Open Access News

News from the open access movement

Monday, June 16, 2008

STM on copyright limitations & exceptions

The International Association of Scientific, Technical, and Medical Publishers has released a position paper on limitations & exceptions to copyright.
... The public interest of research and education is best served by encouraging the creation of new publications and information services with [education and research] audiences and markets in mind. For example, journal articles, academic treatises and textbooks are published by STM publishers for the very purpose of contributing to scholarly communication and education. Libraries for non-commercial research or non- commercial educational institutions are the primary purchasers of (or licensees for) STM publisher materials and services. Offering publications and information services to these non-commercial communities, eg by way of subscription or individual journal article supply, is the very essence of “normal exploitation” which must be left free of exceptions that prejudice the legitimate interests of rights-holders unreasonably.

Further, STM publishers have embraced digital technology and offer much of their material online or in digital form (almost all journal and database content, and an increasingly large number of books) and provide online services such as individual article purchase and access. Publishers have entered the digital environment, recognising both the new opportunities for distribution it presents, and also the significant risk for widespread unauthorised downloading.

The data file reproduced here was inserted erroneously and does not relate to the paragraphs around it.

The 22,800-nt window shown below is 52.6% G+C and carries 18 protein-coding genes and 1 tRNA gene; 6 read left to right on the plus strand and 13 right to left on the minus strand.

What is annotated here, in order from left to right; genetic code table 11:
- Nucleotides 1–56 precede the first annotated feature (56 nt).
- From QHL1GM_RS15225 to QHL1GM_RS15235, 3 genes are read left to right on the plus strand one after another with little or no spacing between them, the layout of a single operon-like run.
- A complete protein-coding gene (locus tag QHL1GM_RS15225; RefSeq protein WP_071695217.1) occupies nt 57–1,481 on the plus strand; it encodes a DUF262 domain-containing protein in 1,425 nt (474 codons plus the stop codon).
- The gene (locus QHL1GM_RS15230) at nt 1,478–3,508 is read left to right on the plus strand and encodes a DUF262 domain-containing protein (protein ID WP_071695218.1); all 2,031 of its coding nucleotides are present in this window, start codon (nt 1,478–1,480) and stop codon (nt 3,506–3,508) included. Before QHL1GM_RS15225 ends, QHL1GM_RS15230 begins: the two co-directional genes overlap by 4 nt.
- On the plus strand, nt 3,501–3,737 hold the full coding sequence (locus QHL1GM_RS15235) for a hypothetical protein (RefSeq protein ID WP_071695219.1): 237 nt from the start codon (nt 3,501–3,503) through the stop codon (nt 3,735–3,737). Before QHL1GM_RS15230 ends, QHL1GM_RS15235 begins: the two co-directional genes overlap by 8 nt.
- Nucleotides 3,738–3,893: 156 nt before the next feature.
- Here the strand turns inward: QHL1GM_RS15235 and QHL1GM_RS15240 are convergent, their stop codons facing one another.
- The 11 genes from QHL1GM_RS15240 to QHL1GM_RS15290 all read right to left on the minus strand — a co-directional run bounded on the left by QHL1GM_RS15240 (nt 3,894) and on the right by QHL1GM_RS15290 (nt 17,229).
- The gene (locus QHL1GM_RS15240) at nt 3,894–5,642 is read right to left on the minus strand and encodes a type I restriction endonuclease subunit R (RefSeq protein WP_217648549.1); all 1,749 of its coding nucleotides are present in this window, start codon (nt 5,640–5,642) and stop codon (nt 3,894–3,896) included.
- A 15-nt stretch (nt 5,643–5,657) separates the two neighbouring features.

STM publishers are also actively engaged with other agents and distributors to distribute or provide access to or copies of such materials. ...
Comment. The paper goes on to discuss specific topics such as course packs, archiving, orphan works, and inter-library loan.

L&E's aren't OA, but they do offer the opportunity to reduce barriers to access and use (see, e.g., fair use). The position paper is also noteworthy because much of STM's rhetoric is identical to its positions on OA: that publishers are rightful rightsholders, that they provide useful services to the research and education communities, that their profit motive should be considered in the interest of research and education, etc.

See also Heather Morrison's comments on the paper:
... One of the disturbing elements of the STM statement is its complete lack of recognition of authors, as well as other contributors to scholarly publishing. ...

Libraries should post this prominently on their scholarly communications websites. When scholars are giving away their copyright, they should be aware of who they are giving it to.
See also past OAN posts on limitations and exceptions (1 and 2), as well as the post on OA as balance to copyright control.